Insulation

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  #1  
Old 07-15-02, 04:20 AM
FROGG469
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Insulation

I HAVE JUST BUILT A GARAGE AN AM GOING TOO PUT TIN IN FOR THE CELING. SOMEONE TOLD ME IF I BLOW INSULATION IN ON TOP THE TIN IT WILL COLLECT MOISTURE AND CAUSE MY TIN TOO RUST OUT. IS THIS TRUE? IF SO HOW COULD I INSULATE IT AND NOT HAVE THIS PROBLEM? THANKS FOR YOUR TIME!!!
 
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Old 07-15-02, 04:33 AM
bungalow jeff
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You shouldn't have a problem since the tin would go on drywall, or greenboard if you are worried about moisture.
 
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Old 07-18-02, 12:12 AM
FROGG469
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Question

Thanks for the info.. But i am going too screw the tin straight too my rafters.. So in doing it this way will have too worry about the insulation causing any problems with my tin.. Thanks for your time.
 
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Old 07-20-02, 08:58 PM
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Rust on tin

When warm, humid air condenses on cooler surfaces, such as tin ceiling or other metal objects prone to rust, rust will be a problem. As temperative and humidity tend not to be controlled by HVAC systems in garages, rust is a potential problem for tin ceilings whether installed directly to rafters or over drywall. Oil-based paint may offer some protection.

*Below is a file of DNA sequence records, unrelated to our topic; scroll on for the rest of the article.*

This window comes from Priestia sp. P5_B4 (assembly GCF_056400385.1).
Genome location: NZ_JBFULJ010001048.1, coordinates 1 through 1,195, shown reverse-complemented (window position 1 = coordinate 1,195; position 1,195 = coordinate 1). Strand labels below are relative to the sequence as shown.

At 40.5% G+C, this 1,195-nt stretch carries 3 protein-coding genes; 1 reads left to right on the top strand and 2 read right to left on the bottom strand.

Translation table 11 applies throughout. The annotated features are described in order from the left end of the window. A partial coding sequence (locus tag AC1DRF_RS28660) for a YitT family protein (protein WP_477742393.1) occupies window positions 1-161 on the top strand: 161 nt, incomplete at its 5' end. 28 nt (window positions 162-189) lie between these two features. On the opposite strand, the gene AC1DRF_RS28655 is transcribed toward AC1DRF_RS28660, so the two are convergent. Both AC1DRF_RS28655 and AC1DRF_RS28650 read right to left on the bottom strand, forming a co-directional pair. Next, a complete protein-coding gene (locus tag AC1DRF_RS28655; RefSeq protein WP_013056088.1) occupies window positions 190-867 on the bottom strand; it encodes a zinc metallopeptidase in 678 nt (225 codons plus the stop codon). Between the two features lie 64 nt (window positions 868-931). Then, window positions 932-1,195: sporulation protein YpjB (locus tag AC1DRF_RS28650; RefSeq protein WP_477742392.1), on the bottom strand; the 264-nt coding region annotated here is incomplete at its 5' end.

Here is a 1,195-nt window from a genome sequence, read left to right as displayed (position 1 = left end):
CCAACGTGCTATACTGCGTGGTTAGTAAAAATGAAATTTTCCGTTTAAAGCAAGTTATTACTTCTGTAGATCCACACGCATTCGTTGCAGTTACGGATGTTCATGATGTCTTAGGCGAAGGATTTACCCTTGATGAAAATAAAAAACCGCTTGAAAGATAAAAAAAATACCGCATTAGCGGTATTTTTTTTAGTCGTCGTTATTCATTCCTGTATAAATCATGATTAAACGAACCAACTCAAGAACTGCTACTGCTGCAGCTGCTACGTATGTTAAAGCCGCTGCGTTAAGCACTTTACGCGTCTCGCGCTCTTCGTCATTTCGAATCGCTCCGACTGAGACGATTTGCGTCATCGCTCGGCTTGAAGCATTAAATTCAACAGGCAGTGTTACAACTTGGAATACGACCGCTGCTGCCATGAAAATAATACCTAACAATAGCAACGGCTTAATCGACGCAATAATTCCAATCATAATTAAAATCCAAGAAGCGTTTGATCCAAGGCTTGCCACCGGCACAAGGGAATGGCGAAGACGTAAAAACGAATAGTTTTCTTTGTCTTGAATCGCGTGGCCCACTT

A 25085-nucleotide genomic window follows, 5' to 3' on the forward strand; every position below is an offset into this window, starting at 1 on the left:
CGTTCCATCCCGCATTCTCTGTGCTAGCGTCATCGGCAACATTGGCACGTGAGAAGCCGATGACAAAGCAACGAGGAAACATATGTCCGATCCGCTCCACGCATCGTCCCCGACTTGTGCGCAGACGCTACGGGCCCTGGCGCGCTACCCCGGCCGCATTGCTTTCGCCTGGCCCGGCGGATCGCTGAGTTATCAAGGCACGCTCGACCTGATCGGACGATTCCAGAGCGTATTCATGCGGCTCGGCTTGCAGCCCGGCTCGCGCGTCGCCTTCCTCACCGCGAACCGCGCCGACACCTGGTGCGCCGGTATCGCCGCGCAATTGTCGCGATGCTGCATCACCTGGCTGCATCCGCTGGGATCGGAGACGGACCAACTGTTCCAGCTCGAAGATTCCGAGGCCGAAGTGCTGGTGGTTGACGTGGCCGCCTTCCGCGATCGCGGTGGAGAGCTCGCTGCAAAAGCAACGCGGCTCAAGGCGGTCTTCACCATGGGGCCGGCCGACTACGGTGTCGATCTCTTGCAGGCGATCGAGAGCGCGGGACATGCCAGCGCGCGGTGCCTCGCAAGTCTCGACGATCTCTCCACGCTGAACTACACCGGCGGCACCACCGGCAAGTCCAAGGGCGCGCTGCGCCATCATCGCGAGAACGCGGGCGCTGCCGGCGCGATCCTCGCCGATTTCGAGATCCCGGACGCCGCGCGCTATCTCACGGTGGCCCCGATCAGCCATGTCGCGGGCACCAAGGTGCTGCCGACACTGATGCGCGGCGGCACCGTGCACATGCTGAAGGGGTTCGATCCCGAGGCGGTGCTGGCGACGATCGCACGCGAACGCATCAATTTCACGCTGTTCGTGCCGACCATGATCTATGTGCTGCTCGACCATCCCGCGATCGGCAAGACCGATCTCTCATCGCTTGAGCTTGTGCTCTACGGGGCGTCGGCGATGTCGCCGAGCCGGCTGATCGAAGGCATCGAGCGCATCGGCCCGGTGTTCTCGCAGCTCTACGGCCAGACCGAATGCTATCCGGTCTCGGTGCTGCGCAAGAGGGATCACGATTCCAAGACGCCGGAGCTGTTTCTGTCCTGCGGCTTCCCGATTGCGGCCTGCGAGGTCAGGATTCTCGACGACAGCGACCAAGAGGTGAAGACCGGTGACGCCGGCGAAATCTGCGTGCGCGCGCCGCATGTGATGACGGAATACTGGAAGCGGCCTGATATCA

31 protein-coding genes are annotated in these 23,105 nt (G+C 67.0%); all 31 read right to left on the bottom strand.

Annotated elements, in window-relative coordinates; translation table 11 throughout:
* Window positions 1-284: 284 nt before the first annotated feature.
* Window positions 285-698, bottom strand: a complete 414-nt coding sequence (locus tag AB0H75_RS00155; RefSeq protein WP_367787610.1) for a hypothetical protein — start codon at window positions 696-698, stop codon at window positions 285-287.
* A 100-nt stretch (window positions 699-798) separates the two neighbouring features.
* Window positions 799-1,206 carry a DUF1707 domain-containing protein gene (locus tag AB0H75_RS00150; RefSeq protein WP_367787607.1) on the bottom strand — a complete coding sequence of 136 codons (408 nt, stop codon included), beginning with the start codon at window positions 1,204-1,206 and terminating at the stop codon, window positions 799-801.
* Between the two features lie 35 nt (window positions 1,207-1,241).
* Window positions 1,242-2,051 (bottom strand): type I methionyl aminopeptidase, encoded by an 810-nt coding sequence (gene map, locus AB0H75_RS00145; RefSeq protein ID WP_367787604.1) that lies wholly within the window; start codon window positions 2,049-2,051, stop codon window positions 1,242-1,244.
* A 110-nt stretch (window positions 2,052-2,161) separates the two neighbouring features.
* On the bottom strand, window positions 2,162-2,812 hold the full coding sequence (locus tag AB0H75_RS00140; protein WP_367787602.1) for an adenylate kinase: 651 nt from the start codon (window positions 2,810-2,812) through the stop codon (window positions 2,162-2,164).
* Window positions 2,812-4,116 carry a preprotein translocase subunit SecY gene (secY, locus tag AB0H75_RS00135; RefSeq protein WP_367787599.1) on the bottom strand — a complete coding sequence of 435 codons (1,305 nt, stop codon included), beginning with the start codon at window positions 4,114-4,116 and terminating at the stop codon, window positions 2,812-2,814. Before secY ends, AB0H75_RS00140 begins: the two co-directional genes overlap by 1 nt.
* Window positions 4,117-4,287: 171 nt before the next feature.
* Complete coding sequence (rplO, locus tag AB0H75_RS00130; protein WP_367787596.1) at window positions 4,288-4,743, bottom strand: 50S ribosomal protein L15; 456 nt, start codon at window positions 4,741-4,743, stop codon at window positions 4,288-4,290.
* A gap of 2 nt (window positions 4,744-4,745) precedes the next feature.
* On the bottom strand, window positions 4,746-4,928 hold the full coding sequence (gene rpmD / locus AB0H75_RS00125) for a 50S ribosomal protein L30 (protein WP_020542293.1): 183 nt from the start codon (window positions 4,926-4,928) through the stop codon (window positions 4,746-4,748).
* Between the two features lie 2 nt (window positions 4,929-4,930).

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Old 07-21-02, 10:09 PM
FROGG469
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Plastic

I have some plastic left over from pouring my slab. Would it help much if I were too put this up befour I put the tin up? It's fairly thick 6ml I think. Thanks!!
 
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Old 07-22-02, 03:34 PM
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Insulation and vapor barriers

There is no thermal boundary between an unconditioned garage and its unconditioned attic. Insulation is installed to prevent heat from escaping from heated areas of your home such as exterior walls and ceilings that surround the heated spaces because heat escapes to the outdoors. In summer, the hot air enters our homes and we have to air condition to pull the hot, moist air outdoors.